Monthly Class Calendar and 2014 Rates
The studio will be closed on Friday for the July 4th holiday.
Welcome to Practice!
A warm welcome goes out to our newest members of the Practice community, who started with us in June: Conor Crippen, Nancy Mohan, Marge Pellegrino, Patty Schimpf, Jo Smith, Beth Sudkamp
We are thrilled to have you with us. Welcome aboard!
Lululemon Showroom Opening in Oakwood!
If you didn’t catch it in the DDN, a Lululemon Athletica Showroom will be opening in approximately 4-5 weeks at 2533 Far Hills Avenue in Oakwood (2nd floor, above Huffman Travel). Showroom manager and Dayton native Allison Brown visited Practice this week and said she is thrilled for the opportunity to make Lululemon a success in the Gem City.
Click here for a link to the Lululemon Dayton Showroom Facebook page, where you can get updates on the opening day. The showroom hours will be Thursday through Saturday from 10am to 5pm. They will offer free Pilates and Yoga classes on Saturdays at 9a. Look for guest appearances from your Practice instructors 🙂
The showroom concept is one Lululemon Athletica has used to great effect in exploring new markets to enter. They use a number of variables to determine if they want to build out a full store in the area, “though consistent sales is a big factor,” says Brown. If you would like to have a full Lululemon Store in Dayton, then please like their Facebook page and please give them your support. If you have specific questions for Allison, you can email her at email@example.com.
World Cup 2014 Continues with Quarter Finals on July 4th
Though the U.S. is out, there are some of the best games of the tournament ahead, starting Friday with France vs. Germany at 12p and Brazil vs. Columbia at 4p. click here for the complete match schedule.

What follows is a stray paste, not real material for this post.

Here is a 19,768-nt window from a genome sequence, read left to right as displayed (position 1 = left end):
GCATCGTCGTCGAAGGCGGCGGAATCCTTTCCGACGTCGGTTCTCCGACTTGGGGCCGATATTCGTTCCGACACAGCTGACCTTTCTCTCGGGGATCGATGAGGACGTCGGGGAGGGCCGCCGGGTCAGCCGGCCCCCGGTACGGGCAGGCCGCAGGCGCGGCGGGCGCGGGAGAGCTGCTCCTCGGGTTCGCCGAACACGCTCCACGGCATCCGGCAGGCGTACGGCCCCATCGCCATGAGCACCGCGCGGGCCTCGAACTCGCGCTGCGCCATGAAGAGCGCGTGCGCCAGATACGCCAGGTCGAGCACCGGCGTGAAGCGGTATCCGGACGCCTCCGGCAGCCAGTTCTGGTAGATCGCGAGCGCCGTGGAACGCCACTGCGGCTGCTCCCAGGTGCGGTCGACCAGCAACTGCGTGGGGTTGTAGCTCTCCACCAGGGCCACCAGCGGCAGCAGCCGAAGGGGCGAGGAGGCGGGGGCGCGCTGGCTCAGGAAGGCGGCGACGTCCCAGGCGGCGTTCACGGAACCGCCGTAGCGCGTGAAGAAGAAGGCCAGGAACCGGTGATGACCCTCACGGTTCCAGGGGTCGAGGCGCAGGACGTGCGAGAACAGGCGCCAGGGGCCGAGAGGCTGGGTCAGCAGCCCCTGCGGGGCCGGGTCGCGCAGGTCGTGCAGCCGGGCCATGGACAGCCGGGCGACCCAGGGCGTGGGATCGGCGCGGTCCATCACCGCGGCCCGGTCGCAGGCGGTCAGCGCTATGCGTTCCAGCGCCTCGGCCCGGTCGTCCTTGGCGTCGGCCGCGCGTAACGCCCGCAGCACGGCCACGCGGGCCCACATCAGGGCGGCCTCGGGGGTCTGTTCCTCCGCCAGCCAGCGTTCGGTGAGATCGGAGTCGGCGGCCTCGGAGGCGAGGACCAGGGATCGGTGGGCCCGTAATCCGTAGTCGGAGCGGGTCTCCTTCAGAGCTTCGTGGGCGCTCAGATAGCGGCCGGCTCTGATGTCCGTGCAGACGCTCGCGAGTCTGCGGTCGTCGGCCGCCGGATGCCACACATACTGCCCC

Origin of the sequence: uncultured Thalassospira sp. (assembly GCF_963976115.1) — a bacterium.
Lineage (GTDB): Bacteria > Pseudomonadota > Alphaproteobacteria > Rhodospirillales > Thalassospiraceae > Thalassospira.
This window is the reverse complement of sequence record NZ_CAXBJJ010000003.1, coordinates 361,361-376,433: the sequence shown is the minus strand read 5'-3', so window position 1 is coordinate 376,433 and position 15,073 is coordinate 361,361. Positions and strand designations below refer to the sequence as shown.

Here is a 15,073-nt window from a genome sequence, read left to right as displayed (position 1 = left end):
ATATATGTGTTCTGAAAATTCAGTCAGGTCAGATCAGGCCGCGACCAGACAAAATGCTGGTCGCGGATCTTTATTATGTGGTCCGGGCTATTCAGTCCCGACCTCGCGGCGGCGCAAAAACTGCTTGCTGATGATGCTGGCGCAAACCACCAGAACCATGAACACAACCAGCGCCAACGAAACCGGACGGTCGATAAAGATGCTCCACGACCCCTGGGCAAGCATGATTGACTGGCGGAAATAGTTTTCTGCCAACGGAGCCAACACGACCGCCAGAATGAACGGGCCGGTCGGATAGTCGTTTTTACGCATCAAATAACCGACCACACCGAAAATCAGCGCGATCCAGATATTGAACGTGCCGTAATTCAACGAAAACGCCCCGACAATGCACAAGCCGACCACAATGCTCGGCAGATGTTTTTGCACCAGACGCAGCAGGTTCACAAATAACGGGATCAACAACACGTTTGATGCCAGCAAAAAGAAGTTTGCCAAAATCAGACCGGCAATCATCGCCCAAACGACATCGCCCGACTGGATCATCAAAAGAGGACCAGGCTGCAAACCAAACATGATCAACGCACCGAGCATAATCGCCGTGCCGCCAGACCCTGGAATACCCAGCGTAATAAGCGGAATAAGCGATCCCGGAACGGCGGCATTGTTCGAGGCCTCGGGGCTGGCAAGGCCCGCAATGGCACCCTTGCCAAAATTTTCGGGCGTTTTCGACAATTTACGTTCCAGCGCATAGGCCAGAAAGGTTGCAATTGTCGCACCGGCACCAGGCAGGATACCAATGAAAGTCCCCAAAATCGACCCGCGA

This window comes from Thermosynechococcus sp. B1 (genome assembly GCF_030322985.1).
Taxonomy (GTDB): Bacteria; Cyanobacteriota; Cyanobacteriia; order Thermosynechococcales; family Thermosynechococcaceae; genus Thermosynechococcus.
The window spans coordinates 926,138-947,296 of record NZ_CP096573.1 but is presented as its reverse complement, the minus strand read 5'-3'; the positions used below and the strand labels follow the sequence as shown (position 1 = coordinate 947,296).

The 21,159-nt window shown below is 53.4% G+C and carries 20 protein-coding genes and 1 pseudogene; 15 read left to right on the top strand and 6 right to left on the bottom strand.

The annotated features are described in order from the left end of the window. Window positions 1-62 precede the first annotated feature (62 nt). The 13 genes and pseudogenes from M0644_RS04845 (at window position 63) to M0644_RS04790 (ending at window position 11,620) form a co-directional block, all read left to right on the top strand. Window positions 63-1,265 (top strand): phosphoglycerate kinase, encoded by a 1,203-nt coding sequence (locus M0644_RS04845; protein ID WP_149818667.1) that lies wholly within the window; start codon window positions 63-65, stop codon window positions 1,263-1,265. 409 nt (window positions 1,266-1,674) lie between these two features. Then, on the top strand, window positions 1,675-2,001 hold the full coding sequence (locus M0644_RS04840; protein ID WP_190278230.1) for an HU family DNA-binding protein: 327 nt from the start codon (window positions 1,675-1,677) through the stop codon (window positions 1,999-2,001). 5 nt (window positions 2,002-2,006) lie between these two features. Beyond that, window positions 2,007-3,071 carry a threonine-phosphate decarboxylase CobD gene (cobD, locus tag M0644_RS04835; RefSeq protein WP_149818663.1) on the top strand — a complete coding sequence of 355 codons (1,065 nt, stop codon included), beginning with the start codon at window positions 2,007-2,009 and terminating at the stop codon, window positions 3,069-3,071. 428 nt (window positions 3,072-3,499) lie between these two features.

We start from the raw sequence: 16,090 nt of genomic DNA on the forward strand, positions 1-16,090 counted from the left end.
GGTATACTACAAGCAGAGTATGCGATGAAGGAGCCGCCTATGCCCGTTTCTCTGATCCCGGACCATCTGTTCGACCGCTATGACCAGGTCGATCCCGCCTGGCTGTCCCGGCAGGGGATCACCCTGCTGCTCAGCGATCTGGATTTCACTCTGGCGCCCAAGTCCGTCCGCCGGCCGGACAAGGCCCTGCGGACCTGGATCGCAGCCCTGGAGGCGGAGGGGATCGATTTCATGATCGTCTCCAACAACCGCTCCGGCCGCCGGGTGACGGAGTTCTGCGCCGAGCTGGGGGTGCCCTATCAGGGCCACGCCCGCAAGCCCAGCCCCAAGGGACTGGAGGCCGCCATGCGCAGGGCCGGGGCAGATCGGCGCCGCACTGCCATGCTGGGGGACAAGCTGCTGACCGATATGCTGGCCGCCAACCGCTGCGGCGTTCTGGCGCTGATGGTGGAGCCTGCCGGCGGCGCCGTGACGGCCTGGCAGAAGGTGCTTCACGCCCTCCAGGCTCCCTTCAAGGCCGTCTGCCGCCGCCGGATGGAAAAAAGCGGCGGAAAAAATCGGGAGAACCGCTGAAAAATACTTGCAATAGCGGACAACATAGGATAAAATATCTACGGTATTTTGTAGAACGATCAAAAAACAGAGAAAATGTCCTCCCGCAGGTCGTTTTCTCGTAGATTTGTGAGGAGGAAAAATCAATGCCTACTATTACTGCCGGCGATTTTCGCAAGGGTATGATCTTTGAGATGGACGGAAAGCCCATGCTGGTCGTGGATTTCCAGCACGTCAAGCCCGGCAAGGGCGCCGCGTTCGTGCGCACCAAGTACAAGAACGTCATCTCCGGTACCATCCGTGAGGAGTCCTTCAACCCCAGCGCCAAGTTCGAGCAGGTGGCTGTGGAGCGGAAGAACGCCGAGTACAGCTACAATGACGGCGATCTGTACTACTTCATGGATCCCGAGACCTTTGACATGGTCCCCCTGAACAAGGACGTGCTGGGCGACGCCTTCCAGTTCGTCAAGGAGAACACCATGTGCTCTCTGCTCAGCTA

Ending the War on Fat
This article from Time, is a well written synopsis of the thesis offered by Gary Taube in his 2007 seminal book, Good Calories, Bad Calories, a devastating critique of the history U.S. Dietary recommendations and the food industry.
The link below takes you to Time’s 5+ minute video recap of the article that appeared in the most recent issue of the magazine.
Re-thinking the Bandhas of Yoga
Research: For Fitness, Push Yourself
From Gretchen Reynolds at the NY Times Phys Ed section:
Intense exercise changes the body and muscles at a molecular level in ways that milder physical activity doesn’t match, according to an enlightening new study.
Muscle Mass Beats BMI as Longevity Predictor
Thank you to Michael Kunesh who forwarded us this fascinating article in Scientific American by reporter Christopher Intagliata, in which “a long-term study of more than 3,600 seniors found that more muscle mass was a better predictor of survival than was moderate body mass index.”
Instructor Training: Intensive Cadillac to Begin in August
Once a foundation in Matwork and Reformer programming has been established, this course is the next step in enhancing your exercise repertoire. Learn how to challenge clients to help them reach their conditioning goals, while diversifying programming and building workouts with impact on the Cadillac Trapeze Table.
This 25 hour course will be taught over two weekends:
- August 22-24
- September 6-7
Course cost is $890 and support materials are $225. Receive a 10% early bird discount if you register before July 25th!
Click here for a flyer with complete details
If you are interested or have questions, please contact Patrick Przyborowski at firstname.lastname@example.org, or by cell phone at (937) 609-4170.
Space is limited to 12 people per course.